Unraveled is a con job.
It has the clammy hands of its crooked main figure all over it.
Unraveled is a documentary, directed by entertainment attorney and filmmaker Marc H. Simon, about Marc Dreier, who bilked hedge funds and other clients of multi-millions.
It was shot in Dreier's penthouse on the Upper East Side in Manhattan, where Dreier was under house arrest for 60 days awaiting sentencing for his ugly fraud.
In Unraveled it's obvious that Dreier is pulling the strings, making himself into a good guy who just did irrational things in defrauding clients. At one point, he actually says, "I did a lot of good things over the years."
It was no whim that Dreier granted access to Simon; Simon worked at Dreier LLP from 2003 to 2008. Simon has admitted that Dreier was his "boss and mentor."
Who better than Simon to cleanse the truth and sanitize his old colleague?
When Simon asks a question about Dreier's family, Dreier says, "I don't want to talk about it." When Simon at least tries to follow up about his mother, Dreier says, "I'm not going to talk about my family." That's it.
Dreier mentions "my kids." But from the film we don't even know he has a daughter.
In the movie, his son Spencer has conversations with his dad, but when Simon talks to Spencer alone, we see his father hovering in the doorway listening. Nothing is going to get past the old man.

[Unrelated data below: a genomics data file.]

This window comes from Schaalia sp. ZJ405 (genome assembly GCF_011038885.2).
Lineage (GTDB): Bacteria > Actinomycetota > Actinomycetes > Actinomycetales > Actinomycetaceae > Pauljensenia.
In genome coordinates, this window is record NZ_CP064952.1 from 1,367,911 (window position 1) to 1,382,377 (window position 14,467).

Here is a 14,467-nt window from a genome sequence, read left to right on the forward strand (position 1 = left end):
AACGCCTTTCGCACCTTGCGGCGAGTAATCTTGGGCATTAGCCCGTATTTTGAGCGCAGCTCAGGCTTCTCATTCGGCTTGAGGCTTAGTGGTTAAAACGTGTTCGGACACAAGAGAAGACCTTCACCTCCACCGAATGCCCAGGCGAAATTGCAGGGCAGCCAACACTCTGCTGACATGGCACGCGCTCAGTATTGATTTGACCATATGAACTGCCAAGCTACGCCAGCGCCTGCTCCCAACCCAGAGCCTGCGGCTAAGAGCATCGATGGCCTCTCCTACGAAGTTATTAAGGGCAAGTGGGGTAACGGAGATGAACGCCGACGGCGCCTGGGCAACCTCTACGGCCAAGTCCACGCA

Then there's the dog, the one character with personality in the movie. There's nothing better than a doggie to get sympathy. The cute black pooch appears more than 15 different times.
He's no Uggie - in fact, he remains nameless. Dreier just calls him, "the dog." But he says, "He's been my best friend." Aww. I just hope he wasn't a rental.
Who is more Dreier's dog - the nameless pup or director Simon?
Simon once was asked by a journalist, if Dreier had ever asked him his opinion about his fate. Simon answered, "Marc never asked me what I thought." Of course not. He told you.
The litany of blame is laughable. Dreier blames divorce, opportunity, the cultural climate, desperation, and - get this - the movies.
Harsh words roll easily off Dreier's tongue: "deplorable," "illegality," "scam," "charade," and "contemptible." They lose their value.
How do you make greed and chutzpah boring? In Unraveled, Dreier is almost an empty t-shirt. He never shows anger or passion. He eats pizza, watches Jeopardy on tv, and reads newspapers. What a regular guy.
Ultimately, in Unraveled Marc Dreier is a once-rich, criminal bore.
Director Simon uses occasional animation, which is merely a gimmick - tricked-up style.
One wishes that Simon had given Lewis Black a mere two minutes. He would have blown Dreier off the screen. Instead Dreier sits calmly in comfortable control.
Unraveled is a prime example of why one sometimes should be skeptical of a documentary.
For a change of pace, you might want to listen to interviews that I conducted in the 70s and 80s, some of which were published in my book Voices from the Set: The Film Heritage Interviews (2000).
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